Subsequent correlation analysis revealed that Firmicutes and Fusobacteria exhibited a positive correlation, while Firmicutes and Bacteroidetes showed a negative correlation. It has been widely established that Firmicutes increase under conditions of high fat feed intake and that Firmicutes and Bacteroidetes exhibit a negative correlation. Although these reports examined mammals, fish have also exhibited a similar relationship between Firmicutes and Bacteroidetes. Our previous study showed the farmed fish store excess amounts of visceral fat. This excess amount of fat is thought to originate from feed; therefore, the number of Firmicutes is predicted to increase.

We investigated the dynamics of gut microbiota from fasting to feeding. Dominant bacteria during fasting are predicted to originate from ambient seawater. Following feeding, microbiota composition gradually changed and reached the feeding condition type 12 hours from the start of feeding. Our analysis identified the following key bacteria: Firmicutes and Fusobacteria for feeding conditions, and Proteobacteria for fasting conditions. Gammaproteobacteria was the dominant Proteobacteria class in ambient seawater, which is different from natural seawater. Gammaproteobacteria have been reported to be enriched in fish mucus, skin, and intestine; therefore, the Gammaproteobacteria in ambient seawater most likely originate from fish.

In addition, our comparison of microbiome data with transcriptome and metabolome data indicated microbial fluctuation following nutritional input is more significant than host metabolism. Finally, comprehensive analysis of the microbiome and host metabolism could identify key factors for monitoring aquaculture environment and symbiotic metabolism upon feeding (Fig 3).

Fig. 3: Overview of this study and proposed model for monitoring aquaculture environment and symbiotic metabolism upon feeding, as well as timing, via comprehensive analyses of microbiome, host metabolism, and host transcriptome.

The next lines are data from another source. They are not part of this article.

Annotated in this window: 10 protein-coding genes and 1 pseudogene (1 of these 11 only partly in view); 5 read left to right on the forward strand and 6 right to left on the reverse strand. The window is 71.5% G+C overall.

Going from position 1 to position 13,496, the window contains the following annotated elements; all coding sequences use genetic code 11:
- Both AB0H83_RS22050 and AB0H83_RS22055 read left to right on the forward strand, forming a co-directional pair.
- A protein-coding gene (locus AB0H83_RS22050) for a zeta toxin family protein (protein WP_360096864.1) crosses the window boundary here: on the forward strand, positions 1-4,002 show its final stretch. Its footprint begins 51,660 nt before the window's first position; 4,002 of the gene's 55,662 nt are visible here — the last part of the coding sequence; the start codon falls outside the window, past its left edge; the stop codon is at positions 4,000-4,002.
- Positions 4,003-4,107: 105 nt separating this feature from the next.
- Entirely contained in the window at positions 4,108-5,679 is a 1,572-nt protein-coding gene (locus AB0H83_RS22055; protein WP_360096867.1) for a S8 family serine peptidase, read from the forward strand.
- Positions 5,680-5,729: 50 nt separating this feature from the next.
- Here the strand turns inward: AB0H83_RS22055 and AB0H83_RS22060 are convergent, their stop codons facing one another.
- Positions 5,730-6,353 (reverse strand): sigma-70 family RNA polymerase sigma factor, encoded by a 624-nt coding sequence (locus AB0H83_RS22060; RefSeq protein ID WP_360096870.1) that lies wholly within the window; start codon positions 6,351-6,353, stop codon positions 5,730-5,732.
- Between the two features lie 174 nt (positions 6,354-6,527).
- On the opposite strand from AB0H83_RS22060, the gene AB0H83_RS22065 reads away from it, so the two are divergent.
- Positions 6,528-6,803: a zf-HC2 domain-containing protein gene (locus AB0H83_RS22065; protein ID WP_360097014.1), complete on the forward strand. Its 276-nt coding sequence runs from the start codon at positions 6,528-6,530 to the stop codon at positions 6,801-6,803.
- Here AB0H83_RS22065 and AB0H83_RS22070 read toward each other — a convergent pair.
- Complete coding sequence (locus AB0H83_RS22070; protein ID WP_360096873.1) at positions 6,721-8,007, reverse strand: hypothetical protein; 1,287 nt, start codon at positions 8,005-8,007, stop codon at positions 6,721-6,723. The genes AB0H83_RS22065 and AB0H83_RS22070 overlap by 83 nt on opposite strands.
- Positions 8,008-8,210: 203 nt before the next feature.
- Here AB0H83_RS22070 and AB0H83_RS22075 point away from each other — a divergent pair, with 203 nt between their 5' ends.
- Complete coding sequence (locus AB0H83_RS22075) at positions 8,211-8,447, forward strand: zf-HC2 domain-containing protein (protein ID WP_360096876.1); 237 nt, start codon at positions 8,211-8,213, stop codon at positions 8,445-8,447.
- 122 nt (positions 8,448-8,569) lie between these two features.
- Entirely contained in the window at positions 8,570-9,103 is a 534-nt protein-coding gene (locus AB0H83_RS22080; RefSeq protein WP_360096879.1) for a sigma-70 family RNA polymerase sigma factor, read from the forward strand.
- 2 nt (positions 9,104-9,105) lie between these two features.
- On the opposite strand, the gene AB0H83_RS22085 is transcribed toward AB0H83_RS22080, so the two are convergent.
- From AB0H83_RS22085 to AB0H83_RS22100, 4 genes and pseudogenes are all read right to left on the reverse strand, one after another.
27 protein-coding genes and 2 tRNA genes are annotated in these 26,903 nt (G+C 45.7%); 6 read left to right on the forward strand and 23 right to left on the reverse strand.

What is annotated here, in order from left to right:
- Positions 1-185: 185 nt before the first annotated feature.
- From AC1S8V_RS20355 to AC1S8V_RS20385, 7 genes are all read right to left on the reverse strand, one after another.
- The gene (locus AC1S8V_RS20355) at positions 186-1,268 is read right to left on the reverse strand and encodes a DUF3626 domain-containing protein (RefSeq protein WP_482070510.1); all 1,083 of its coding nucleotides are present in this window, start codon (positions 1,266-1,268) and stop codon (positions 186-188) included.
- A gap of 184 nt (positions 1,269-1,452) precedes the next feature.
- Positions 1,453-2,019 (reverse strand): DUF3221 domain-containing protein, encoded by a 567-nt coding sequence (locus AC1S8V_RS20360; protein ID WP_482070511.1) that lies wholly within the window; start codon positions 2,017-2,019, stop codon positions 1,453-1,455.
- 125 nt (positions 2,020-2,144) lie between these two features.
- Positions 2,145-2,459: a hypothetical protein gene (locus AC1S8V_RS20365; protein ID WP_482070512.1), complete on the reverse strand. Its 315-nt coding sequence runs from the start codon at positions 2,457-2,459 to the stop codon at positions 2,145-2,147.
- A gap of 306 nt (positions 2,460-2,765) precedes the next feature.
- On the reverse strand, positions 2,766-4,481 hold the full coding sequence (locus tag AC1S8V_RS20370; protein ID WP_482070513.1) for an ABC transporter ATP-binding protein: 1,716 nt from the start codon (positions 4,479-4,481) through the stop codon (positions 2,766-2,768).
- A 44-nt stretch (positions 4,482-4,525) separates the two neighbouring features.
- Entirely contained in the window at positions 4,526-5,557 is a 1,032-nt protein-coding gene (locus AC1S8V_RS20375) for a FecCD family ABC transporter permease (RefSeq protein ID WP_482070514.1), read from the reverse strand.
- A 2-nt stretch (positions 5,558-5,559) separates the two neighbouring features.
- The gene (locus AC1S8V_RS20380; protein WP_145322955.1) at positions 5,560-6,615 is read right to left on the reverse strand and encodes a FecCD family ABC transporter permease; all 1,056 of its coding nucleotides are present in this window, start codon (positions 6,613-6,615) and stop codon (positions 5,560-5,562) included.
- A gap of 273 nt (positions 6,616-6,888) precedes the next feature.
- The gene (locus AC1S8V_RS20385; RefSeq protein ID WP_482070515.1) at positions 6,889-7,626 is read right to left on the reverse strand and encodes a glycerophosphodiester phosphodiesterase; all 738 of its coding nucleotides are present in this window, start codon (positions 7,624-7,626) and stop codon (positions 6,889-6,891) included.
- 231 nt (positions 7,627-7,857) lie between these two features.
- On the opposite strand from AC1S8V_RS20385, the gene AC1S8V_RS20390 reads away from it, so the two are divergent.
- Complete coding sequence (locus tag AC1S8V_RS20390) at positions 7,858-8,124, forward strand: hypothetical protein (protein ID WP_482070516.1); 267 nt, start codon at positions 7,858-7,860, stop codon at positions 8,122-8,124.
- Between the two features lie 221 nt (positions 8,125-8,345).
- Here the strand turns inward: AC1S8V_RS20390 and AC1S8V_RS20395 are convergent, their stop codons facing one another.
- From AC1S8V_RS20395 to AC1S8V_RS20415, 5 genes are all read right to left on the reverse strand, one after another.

Perspectives

Results of our study showed that microbiota composition changed in response to feeding and fasting conditions and could affect nutritional control and energy balance. The feeding and fasting cycle involves host metabolism and is linked to obesity and metabolic diseases. In this study, the composition of fish microbiota dramatically changed within two days of feeding and fasting cycles. As gut microbiota influence host fish metabolism, elucidating the relationship between gut microbiota and host fish might prove crucial for successful and efficient production of cultured fish.

The fish microbiota can indicate the condition of the fish metabolism and immune systems. Environmental seawater directly affects fish conditions; therefore, monitoring microbiota in ambient seawater is also important for maintaining fish health. Controlling microbiota constitutes one approach for ensuring successful aquaculture.


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  • Miyuki Mekuchi

    Miyuki Mekuchi

    RIKEN Center for Sustainable Resource Science
    Tsurumi-ku, Yokohama, Kanagawa, Japan;
    and National Fishery Research Institute of Fishery Sciences
    Fishery Research and Education Organization
    Kanazawa-ku, Yokohama, Japan

  • Taiga Asakura, Ph.D.

    Taiga Asakura, Ph.D.

    RIKEN Center for Sustainable Resource Science
    Tsurumi-ku, Yokohama, Kanagawa, Japan

  • Kenji Sakata

    Kenji Sakata

    RIKEN Center for Sustainable Resource Science
    Tsurumi-ku, Yokohama, Kanagawa, Japan

  • Dr. Tomofumi Yamaguchi

    Dr. Tomofumi Yamaguchi

    Research Center for Subtropical Fisheries
    Ishigaki, Japan

  • Dr. Kazuhisa Teruya

    Dr. Kazuhisa Teruya

    Research Center for Subtropical Fisheries
    Ishigaki, Japan

  • Jun Kikuchi, Ph.D.

    Jun Kikuchi, Ph.D.

    Corresponding author
    RIKEN Center for Sustainable Resource Science, Tsurumi-ku, Yokohama, Kanagawa, Japan;
    and Graduate School of Medical Life Science, Yokohama City University, Tsurumi-ku, Yokohama, Kanagawa, Japan;
    and Graduate School of Bioagricultural Sciences, Nagoya University, Chikusa-ku, Nagoya, Aichi, Japan

    [112,106,46,110,101,107,105,114,64,105,104,99,117,107,105,107,46,110,117,106]